20212022202320242025
2021 Performance Share Program
Relative TSR over 3 years (100%)
Vests after 3-year performance period
2022 Performance Share Program(1)
Relative TSR over 3 years (50%)
Net New Sales over 1 year (16.67%)Net New Sales over 1 year (16.67%)Net New Sales over 1 year (16.67%)
Vests after 3-year performance period
2023 Performance Share Program(1)
Relative TSR over 3 years (50%)
Net New Sales over 1 year (16.67%)Net New Sales over 1 year (16.67%)Net New Sales over 1 year (16.67%)
Vests after 3-year performance period
________________________
(1)    The Net New Sales Goal is determined and measured annually over each of three consecutive fiscal years. The TSR Goal is based on achievement measured over a three calendar-year period. The Committee will assess whether our NEOs achieve each performance metric independently of the other. No awards vest until after the end of the full three-year period under the applicable Performance Share Program.
TSR Goal
Achievement of the TSR Goal is based on the relative TSR of our common stock during a three-year performance period, comprised of calendar years 2023 through 2025, compared to that of companies that comprise the Nasdaq 100 Index as of January 1, 2023, excluding the second class of stock for any company with dual-classes of stock (the “Index Companies”). The TSR of Adobe and each Index Company will first be measured as the 90 consecutive calendar day average closing sales price for the period ending on, and including, December 31, 2022 and then compared to the 90 consecutive calendar day average closing sales price for the period ending on, and including, December 31, 2025.
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No shares under the TSR Goal will be awarded if Adobe’s relative TSR performance ranks below the 25th percentile for the performance period. Additionally, regardless of Adobe’s position with respect to the Index Companies, each NEO’s award with respect to the TSR Goal will be capped at 100% of target if Adobe has a negative absolute TSR over the performance period. This relative TSR Goal creates accountability since the payout depends upon our stockholder return exceeding the stockholder return of other companies in the Nasdaq 100 Index, which the Committee and Adobe’s management believe represents the most relevant market benchmark for Adobe’s performance.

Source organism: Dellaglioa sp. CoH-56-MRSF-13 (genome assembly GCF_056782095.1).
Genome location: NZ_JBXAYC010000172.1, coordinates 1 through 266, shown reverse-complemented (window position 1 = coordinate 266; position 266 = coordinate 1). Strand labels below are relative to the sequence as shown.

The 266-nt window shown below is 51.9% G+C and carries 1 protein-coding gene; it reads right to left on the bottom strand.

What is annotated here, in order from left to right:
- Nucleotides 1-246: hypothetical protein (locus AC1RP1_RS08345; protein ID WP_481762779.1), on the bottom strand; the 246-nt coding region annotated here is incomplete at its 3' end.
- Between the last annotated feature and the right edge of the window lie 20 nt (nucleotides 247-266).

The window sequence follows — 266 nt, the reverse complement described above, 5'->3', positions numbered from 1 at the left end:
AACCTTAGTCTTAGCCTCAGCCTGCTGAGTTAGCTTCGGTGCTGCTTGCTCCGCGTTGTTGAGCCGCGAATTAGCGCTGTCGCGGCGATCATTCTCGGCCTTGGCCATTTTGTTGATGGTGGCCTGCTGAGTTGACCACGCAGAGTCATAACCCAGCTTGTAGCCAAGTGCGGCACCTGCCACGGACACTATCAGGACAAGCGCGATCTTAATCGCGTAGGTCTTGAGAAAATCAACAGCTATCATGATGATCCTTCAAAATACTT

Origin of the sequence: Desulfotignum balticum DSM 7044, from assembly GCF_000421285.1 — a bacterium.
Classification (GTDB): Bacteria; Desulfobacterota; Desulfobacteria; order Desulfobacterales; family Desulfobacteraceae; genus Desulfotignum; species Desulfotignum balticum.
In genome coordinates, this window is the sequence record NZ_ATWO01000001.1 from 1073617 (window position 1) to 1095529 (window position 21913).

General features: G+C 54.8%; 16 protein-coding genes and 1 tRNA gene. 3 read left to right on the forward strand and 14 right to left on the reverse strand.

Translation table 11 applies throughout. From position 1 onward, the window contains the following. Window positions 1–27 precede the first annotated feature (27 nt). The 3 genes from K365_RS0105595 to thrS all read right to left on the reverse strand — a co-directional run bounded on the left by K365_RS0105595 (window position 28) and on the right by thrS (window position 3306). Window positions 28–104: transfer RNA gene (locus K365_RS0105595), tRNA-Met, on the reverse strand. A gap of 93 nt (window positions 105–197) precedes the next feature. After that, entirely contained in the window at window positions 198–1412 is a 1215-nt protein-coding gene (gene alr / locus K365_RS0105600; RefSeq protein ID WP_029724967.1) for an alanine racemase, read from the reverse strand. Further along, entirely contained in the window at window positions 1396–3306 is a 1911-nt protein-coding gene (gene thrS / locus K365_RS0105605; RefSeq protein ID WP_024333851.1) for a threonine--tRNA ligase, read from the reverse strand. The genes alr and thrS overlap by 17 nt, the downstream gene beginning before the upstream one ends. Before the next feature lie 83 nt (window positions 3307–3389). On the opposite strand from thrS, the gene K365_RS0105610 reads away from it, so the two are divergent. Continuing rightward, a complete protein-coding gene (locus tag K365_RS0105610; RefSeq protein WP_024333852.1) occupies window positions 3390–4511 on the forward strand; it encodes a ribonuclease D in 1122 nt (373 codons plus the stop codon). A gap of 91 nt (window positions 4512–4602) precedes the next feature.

The number of performance shares earned with respect to the TSR Goal is calculated based on the formula below, and will decrease by 2.07% for every percentile that Adobe’s relative TSR percentile rank is below the 55th percentile of the Index Companies, subject to the limitations in the chart below. The number of performance shares earned will increase by 2.86% for each percentile that Adobe’s relative TSR percentile rank is above the 55th percentile of the Index Companies, subject to the limitations in the chart below.
Company Percentile Rank as Compared to Index Companies
Shares of Stock That May Be Earned
as a Percentage of Target Shares for the TSR Goal
(“Percentage Payout”)
Below 25th
0%
(1)
25th
38%
35th
59%
55th (Target Percentile)
100%(2)
75th
158%
90th and Above
200%(3)
_________________________
(1)    A threshold percentile rank of 25% is required before any performance shares can be earned.
(2)    The maximum number of performance shares that may be earned at the 55th percentile or higher is capped at 100% of target if Adobe’s absolute TSR is negative.
(3)    The maximum number of shares that may be earned is 200% of target, if Adobe’s absolute TSR is positive.
Net New Sales Goal
Achievement of the Net New Sales Goal is based on (1) net new annualized recurring revenue (“ARR”) in Digital Media and (2) subscription revenue growth in Digital Experience, determined and measured annually over a three-year performance period comprised of our fiscal years 2023 through 2025. The Net New Sales Goal is determined annually by the Committee for each fiscal year in the performance period, and the level of achievement of the goal is certified by the Committee following the applicable fiscal year. However, no amount certified as earned will be vested or payable until after the full three-year performance period has concluded. As described in our Annual Report on Form 10-K for the fiscal year ended December 1, 2023, we define Digital Media ARR as the sum of Creative ARR and Document Cloud ARR. We define Creative ARR as the sum of (a) the annual value of Creative Cloud subscriptions and services, plus (b) the annual contract value of Creative Enterprise Term License Agreements. We define Document Cloud ARR as the sum of (a) the annual value of Document Cloud subscriptions and services, plus (b) the annual contract value of Document Cloud Enterprise Term License Agreements.
To earn any shares based on the Net New Sales Goal, the Company must either meet or surpass 70% of the midpoint of public guidance provided at the beginning of the respective fiscal year. Adjustments will automatically be made to the calculation of the achievement of the Net New Sales Goal to exclude the effect of material mergers and acquisitions and foreign currency fluctuations, whether the impact is positive or negative, that occur during an applicable fiscal year.
Achievement of the Net New Sales Goal for fiscal year 2023 is calculated based on the following chart, which is set by the Committee each year, with interpolation applying for amounts falling within the percentages below. One-third of the total target shares attributable to the Net New Sales Goal can be earned for any single fiscal year in the performance period, based on the following chart (i.e., approximately 16.67% of the total target shares granted under the 2023 Performance Share Program to an NEO can be earned under the Net New Sales Goal for each fiscal year in the performance period, but any such shares will only be paid upon vesting after the third anniversary of the grant date):